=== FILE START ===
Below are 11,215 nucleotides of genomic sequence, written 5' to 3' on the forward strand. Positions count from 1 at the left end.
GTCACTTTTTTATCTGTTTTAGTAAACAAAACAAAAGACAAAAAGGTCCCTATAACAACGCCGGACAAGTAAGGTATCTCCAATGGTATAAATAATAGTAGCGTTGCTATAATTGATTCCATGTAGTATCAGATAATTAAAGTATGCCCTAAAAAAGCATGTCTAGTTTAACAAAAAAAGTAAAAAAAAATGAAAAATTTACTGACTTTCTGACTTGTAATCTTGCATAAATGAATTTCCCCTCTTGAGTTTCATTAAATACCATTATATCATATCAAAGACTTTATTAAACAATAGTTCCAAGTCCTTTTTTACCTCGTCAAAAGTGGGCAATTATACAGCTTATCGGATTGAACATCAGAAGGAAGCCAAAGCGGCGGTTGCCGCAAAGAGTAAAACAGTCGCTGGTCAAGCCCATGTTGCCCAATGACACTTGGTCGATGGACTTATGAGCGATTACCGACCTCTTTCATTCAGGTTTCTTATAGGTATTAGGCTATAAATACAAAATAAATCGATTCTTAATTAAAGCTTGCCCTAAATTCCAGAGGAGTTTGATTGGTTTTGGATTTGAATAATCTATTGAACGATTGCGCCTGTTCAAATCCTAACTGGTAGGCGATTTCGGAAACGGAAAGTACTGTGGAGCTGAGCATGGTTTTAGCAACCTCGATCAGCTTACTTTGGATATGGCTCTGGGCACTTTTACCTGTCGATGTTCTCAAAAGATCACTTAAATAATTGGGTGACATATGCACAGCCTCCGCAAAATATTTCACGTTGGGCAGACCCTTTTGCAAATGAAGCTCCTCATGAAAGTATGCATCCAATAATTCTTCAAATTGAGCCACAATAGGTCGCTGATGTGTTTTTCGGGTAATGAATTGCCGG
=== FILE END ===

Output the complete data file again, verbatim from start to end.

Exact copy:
Below are 11,215 nucleotides of genomic sequence, written 5' to 3' on the forward strand. Positions count from 1 at the left end.
GTCACTTTTTTATCTGTTTTAGTAAACAAAACAAAAGACAAAAAGGTCCCTATAACAACGCCGGACAAGTAAGGTATCTCCAATGGTATAAATAATAGTAGCGTTGCTATAATTGATTCCATGTAGTATCAGATAATTAAAGTATGCCCTAAAAAAGCATGTCTAGTTTAACAAAAAAAGTAAAAAAAAATGAAAAATTTACTGACTTTCTGACTTGTAATCTTGCATAAATGAATTTCCCCTCTTGAGTTTCATTAAATACCATTATATCATATCAAAGACTTTATTAAACAATAGTTCCAAGTCCTTTTTTACCTCGTCAAAAGTGGGCAATTATACAGCTTATCGGATTGAACATCAGAAGGAAGCCAAAGCGGCGGTTGCCGCAAAGAGTAAAACAGTCGCTGGTCAAGCCCATGTTGCCCAATGACACTTGGTCGATGGACTTATGAGCGATTACCGACCTCTTTCATTCAGGTTTCTTATAGGTATTAGGCTATAAATACAAAATAAATCGATTCTTAATTAAAGCTTGCCCTAAATTCCAGAGGAGTTTGATTGGTTTTGGATTTGAATAATCTATTGAACGATTGCGCCTGTTCAAATCCTAACTGGTAGGCGATTTCGGAAACGGAAAGTACTGTGGAGCTGAGCATGGTTTTAGCAACCTCGATCAGCTTACTTTGGATATGGCTCTGGGCACTTTTACCTGTCGATGTTCTCAAAAGATCACTTAAATAATTGGGTGACATATGCACAGCCTCCGCAAAATATTTCACGTTGGGCAGACCCTTTTGCAAATGAAGCTCCTCATGAAAGTATGCATCCAATAATTCTTCAAATTGAGCCACAATAGGTCGCTGATGTGTTTTTCGGGTAATGAATTGCCGG